The bank said foreign direct investment in Nigeria fell to 379.84 billion naira ($1.2 billion) in the first half of the year from 532.63 billion naira ($1.7 billion) a year earlier.
It did not given reasons for the bank closures.
HSBC was not available to comment and UBS declined to comment.
The central bank said the outlook for the Nigerian economy in the second half was “optimistic” given higher oil prices and production but rising foreign debt and uncertainty surrounding the 2019 presidential election was a drawback.
Investor confidence in the West African country has been shaken since the central bank in August ordered MTN to bring back $8.1 billion to the country, part of profits which the South African telecoms firm sent abroad.
In his recent tweet, Nigeria former Vice President and Presidential cadidate for 2019, Atiku Abubarka condemned the move saying that it is a sad day for the country when such entities pack up.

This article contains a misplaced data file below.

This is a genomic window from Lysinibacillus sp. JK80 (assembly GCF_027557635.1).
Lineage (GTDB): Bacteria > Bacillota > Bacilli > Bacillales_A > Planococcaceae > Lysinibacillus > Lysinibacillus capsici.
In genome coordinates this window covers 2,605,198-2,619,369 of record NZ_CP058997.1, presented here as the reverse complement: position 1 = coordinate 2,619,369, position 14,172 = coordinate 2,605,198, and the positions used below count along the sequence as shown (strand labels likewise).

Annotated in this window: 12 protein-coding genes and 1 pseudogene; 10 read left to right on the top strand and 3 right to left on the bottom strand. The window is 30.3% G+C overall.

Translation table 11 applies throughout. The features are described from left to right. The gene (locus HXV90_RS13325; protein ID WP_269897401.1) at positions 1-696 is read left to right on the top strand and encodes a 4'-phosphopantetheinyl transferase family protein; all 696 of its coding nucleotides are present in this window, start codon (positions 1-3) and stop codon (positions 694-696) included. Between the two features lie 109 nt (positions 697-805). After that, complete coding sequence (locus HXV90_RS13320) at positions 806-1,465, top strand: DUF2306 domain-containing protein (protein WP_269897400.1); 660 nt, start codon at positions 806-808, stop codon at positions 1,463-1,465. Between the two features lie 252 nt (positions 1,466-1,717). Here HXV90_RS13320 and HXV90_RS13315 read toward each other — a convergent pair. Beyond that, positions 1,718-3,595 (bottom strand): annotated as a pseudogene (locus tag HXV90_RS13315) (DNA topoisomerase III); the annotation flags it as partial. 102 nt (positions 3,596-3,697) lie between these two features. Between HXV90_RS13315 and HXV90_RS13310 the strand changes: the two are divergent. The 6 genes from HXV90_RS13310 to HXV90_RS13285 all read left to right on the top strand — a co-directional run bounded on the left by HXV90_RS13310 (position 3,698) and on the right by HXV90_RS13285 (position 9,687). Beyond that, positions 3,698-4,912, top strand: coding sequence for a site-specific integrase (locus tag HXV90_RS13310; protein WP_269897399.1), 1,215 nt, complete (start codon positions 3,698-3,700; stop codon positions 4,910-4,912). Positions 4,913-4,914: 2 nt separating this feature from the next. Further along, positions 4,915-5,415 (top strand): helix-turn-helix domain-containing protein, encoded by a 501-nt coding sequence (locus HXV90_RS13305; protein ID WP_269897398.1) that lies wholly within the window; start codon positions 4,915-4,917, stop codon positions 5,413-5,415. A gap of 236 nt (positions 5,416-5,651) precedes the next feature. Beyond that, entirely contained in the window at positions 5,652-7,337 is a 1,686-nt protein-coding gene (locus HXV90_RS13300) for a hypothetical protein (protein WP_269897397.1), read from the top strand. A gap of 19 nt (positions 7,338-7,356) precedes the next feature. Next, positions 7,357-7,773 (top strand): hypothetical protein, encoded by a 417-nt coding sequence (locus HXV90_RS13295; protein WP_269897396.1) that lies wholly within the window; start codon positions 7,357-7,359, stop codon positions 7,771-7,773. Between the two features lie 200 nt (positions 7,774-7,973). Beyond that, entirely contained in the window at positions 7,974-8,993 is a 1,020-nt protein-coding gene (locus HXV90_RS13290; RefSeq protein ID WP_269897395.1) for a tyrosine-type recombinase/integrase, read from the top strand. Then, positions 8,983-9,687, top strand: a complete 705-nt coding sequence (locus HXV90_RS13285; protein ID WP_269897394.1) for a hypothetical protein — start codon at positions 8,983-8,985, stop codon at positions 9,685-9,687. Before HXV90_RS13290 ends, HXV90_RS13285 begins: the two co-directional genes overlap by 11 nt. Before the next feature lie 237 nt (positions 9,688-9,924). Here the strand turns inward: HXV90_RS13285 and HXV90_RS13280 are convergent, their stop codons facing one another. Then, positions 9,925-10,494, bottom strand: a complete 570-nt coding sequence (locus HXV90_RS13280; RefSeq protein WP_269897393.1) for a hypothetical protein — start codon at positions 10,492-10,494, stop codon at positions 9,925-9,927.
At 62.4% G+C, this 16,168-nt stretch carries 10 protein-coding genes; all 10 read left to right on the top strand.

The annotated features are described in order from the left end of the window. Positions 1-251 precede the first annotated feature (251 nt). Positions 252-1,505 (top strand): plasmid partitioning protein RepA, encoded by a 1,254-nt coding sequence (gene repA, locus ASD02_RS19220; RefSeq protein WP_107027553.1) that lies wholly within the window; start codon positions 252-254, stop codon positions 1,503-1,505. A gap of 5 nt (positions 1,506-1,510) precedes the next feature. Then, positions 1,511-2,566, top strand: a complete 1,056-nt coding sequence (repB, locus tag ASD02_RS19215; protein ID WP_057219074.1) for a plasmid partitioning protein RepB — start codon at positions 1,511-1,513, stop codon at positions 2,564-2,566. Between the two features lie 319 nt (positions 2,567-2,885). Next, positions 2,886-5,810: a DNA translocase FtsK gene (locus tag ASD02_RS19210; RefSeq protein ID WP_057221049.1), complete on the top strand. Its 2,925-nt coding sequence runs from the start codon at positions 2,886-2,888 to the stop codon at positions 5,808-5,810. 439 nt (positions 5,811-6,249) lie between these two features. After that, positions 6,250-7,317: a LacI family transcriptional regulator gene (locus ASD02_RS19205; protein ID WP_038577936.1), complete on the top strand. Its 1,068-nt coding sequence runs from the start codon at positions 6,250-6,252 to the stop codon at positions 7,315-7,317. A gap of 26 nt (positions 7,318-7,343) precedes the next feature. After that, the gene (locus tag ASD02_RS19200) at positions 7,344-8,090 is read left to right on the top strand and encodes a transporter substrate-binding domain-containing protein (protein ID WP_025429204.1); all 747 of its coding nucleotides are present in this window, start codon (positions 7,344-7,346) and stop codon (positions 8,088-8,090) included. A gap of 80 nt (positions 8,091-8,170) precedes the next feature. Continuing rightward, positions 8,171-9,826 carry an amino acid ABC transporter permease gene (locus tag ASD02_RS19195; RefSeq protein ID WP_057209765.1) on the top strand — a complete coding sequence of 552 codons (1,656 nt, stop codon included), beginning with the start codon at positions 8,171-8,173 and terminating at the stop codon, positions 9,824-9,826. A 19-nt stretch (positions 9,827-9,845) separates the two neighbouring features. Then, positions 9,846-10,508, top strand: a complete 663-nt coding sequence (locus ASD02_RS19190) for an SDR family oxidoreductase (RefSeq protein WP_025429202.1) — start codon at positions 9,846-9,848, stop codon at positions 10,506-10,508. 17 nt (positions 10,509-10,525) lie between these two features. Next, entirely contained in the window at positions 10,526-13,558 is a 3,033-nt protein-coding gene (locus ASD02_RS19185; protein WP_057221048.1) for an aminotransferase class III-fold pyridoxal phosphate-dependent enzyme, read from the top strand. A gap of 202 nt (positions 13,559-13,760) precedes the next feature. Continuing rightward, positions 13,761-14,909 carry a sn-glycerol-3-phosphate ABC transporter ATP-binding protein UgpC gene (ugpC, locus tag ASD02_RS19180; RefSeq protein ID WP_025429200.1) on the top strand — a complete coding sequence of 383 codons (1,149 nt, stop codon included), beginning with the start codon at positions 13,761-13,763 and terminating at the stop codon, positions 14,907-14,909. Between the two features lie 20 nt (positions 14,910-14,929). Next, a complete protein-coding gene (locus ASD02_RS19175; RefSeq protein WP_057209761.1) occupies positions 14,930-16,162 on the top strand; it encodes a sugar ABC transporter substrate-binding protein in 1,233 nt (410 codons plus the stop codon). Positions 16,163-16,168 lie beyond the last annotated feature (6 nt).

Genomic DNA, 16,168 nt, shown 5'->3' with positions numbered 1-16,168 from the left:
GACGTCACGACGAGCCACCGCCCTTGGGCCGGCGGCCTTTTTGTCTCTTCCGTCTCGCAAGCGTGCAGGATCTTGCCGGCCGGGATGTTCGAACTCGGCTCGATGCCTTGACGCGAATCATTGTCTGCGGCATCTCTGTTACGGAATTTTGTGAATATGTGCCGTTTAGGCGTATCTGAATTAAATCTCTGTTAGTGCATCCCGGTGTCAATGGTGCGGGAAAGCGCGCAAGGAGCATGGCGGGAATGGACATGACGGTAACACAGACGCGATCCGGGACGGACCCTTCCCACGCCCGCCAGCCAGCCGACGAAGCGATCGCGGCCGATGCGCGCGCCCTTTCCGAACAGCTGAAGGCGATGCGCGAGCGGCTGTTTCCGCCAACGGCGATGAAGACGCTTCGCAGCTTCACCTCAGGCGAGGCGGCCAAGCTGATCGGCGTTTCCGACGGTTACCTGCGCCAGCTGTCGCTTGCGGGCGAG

“FDI is a key component to economic growth. My administration will attract more FDI by making the CBN stronger and independent, banish multiple exchange rates and promote market-led economy.,” he said.
An HSBC research note dated July 18 said a second Buhari term “raises the risk of limited economic progress and further fiscal deterioration, prolonging the stagnation of his first term, particularly if there is no move towards completing reform of the exchange rate system or fiscal adjustments that diversify government revenues away